Compliment or Kleptomania?
A tip I give clients for finding topics to write about for e-letters and blogs is to take ideas from daily headlines and put their own POV on them.
For those of us who spend a great deal of time thinking about topics to write about, researching topics to write about and then actually sitting and writing, plagiarism sucks. When you take original thought and add value to it, that’s Kosher. When there’s wholesale appropriation of someone else’s work, that’s embezzlement.
When I was a journalism student in the late 70s, it went without saying that you’d be run out of town on a rail if you were caught stealing someone else’s work–forget about hoping ever to work as a reporter or broadcaster. As recently as 2003, Jayson Blair was given a career-ending opportunity to resign from the New York Times for his repeat offenses of plagiarism and fabrication.
But somehow the Web is the Wild West. I can’t count anymore the number of times my writing as a “citizen journalist” has been stolen and reappeared on other websites (I already know I’m a damn good writer). I’ve even had my alter ego, The Database Diva, stolen by a wannabe in another state (like I don’t know how to do a Google Alert ON MY OWN NAME???) It’s infuriating to realize that otherwise *normal*-acting members of human society suddenly lose their ethics gene when they connect to the Internet.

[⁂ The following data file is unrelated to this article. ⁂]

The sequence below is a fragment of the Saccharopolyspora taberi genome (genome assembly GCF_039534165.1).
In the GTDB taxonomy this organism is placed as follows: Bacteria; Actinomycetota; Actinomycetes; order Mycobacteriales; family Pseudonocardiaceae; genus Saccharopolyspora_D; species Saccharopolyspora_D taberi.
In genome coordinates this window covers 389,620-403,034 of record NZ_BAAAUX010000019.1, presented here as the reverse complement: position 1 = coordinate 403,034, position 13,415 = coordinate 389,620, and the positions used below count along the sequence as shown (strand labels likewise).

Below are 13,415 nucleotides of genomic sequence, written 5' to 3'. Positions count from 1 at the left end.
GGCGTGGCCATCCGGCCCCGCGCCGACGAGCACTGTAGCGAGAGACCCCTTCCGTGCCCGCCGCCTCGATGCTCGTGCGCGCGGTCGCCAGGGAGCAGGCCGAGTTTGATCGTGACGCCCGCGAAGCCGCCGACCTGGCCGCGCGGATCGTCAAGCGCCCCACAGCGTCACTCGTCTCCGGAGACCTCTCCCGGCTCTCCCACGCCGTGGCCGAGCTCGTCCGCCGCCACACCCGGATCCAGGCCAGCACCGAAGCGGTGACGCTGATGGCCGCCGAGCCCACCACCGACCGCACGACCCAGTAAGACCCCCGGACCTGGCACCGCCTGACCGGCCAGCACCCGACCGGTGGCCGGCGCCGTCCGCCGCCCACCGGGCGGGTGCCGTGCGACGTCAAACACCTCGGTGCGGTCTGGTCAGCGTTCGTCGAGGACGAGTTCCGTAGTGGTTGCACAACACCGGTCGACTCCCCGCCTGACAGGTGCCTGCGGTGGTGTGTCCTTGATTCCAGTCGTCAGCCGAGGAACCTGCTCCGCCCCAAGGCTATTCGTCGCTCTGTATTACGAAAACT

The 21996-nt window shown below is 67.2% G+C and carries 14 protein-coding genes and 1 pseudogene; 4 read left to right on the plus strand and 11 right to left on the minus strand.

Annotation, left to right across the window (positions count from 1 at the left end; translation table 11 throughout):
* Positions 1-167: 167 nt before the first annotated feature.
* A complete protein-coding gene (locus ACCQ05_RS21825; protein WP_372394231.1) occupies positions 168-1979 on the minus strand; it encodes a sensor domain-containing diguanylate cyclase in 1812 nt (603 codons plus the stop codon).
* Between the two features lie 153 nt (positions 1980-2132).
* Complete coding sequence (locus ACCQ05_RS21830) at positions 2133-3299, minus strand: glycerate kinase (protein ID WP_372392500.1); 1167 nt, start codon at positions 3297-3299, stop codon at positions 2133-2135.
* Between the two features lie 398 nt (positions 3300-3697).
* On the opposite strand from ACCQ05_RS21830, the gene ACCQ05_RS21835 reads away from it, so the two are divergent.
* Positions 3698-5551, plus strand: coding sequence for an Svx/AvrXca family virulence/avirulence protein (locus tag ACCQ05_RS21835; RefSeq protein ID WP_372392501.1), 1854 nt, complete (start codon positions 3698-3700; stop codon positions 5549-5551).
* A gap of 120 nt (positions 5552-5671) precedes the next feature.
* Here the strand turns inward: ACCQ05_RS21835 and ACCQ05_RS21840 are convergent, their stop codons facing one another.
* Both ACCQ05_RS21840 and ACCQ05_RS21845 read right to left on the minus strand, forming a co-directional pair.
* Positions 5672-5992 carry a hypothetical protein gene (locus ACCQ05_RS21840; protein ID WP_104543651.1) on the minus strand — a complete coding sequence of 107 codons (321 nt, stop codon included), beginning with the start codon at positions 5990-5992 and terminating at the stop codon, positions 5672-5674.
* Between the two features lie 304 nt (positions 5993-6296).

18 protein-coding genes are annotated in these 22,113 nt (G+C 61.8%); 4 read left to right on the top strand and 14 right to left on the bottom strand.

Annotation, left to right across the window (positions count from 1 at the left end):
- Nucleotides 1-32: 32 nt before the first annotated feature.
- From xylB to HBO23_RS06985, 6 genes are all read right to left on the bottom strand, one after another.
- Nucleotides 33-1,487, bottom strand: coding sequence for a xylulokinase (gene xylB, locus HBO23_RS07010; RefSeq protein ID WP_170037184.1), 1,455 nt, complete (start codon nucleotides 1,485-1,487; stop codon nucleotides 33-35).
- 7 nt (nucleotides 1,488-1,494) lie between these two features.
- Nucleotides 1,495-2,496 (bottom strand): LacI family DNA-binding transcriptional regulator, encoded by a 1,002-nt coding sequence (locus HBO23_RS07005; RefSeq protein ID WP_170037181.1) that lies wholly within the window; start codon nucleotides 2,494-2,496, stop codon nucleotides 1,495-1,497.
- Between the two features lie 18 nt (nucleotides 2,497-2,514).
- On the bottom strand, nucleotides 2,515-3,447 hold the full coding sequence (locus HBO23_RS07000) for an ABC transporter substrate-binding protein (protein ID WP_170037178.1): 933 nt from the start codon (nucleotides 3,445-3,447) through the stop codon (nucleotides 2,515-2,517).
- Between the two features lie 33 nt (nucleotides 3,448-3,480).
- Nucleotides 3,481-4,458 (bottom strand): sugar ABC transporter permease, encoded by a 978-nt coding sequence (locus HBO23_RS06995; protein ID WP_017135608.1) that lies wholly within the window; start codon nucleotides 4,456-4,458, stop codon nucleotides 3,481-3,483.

I know it’s a rampant problem because here’s an example that happened to one of my favorite sites.
A few months ago I gave a talk on how businesses can use social networking to get more referrals. To explain the concept of social networking to my relatively low-tech audience, I purchased rights to use this under-2-minute video from Common Craft, one of the most innovative training companies (and one I’ve talked about before in this blog). Then, this week, as I was researching something completely off-topic, I found this video.
Compliment? Or Kleptomania?
I sent the video to Common Craft owner, Lee LeFever, who told me, “I appreciate you pointing out the video – it does seem that they lifted some of the ideas and script from the Social Networking video. It’s disappointing to see, but they did take it in some new directions.”
Whatayagonnado? But still.
What’s your take on this “creative license?” Have you had any of your work stolen online? How did you handle it?